That sounds great, but as the Times piece points out, all of Germany’s investment in offshore wind and solar has resulted in an increase in intermittent power sources. The country’s conventional utilities are still expected to find a way to keep the lights on when the wind doesn’t blow.

That means in Germany, just as in the U.S. and other countries, the shift to renewable power is being subsidized by those who continue to use conventional energy sources.

In most countries, customers pay for electricity based on the amount they use. Using less – by, say, putting solar panels on your house — means paying less. But renewables, despite their growth, remain supplemental energy sources. Utilities are still responsible for maintaining reliability of the electric system, and they still bear most of the same costs as they did before renewables entered the mix.

Those costs get spread disproportionately among ratepayers who are still using conventional power. As a result, customers who don’t use renewables wind up subsidizing the reliability for those who do. In many cases that means poorer customers who can’t afford to install solar panels, or the elderly who are slower to embrace new technology.

The irony is that if everyone embraced renewables completely, no one would be able to afford them. Like it or not, in the developed world, the shift to renewables is being funded by fossil fuels, and probably will be for decades.

In developing regions like Africa, the subsidies are even more damning, because the development of affordable and reliable power is the road out of poverty. Activists in the west would have their green dreams financed by the continued poverty of the poorest nations on earth.

poverty_2226036b (1)

“Green” dreamers are keen to ensure these boys have a miserable future.

About stopthesethings

We are a group of citizens concerned about the rapid spread of industrial wind power generation installations across Australia.


  1. Thanks STT for making this Forbes article available for our attention. Green dreams & renewables are financed by the ‘continued poverty of the poorest nations’.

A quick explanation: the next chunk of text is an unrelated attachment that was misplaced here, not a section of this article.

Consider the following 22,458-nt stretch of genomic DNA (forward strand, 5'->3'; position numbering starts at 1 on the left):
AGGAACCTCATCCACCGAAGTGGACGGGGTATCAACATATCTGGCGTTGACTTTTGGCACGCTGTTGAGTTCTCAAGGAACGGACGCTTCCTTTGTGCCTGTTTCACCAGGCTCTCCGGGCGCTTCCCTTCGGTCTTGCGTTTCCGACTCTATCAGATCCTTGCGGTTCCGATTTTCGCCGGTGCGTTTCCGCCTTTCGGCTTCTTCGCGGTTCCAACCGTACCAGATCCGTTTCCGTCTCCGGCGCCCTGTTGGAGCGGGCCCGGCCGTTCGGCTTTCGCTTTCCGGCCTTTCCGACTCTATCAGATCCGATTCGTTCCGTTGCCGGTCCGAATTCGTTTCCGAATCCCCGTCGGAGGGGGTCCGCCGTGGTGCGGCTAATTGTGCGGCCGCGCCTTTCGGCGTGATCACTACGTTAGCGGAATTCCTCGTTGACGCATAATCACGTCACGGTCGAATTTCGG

Turbine huggers have a lot to answer for, turbines are not clean, not green and wind is not free. How many times must it be said wind energy can’t be stored and can’t function without traditional energy backup. It doesn’t energise 27,000 homes. It doesn’t provide long lasting jobs for all.

    Industrial wind energy facilities cause harm to our communities where our poor are fined or disconnected from unaffordable energy grids and feed-off subsidies from where turbines and energy grids are non-existent. Feed-off circumstances where opportunities to dream are denied and poverty grinds on.

    Yet these companies are seen to globally look good splashing community funds or whatever, in fruitless gestures of goodwill. Are seen to hold community consultations where questions may be asked and answers rarely received; Planners and social managers love these perpetuations.

    The self-congratulatory pat on the back for putting gravel access roads in areas of remoteness, supposedly to also help villages. Reality in a particular India rural farming area is far from ‘feel-good’ when wild pigs ravage the crops because turbines and wildlife can’t co-habitate.

    It’s a green dream, an unrestrained fantasy. Is the whole renewable system a ridiculous master plot to subdivide communities, nations and to make some people supposedly very rich all to save the planet and save people near coal mines?

    Or simply utter leadership stupidity that ignores and forces the poorer people everywhere to subsidise exorbitant costs of green dreaming. Stupidity that calls physical harm a nocebo effect, rural dwellers collateral damage and a renewable energy target the answer to all our economic and energy prayers.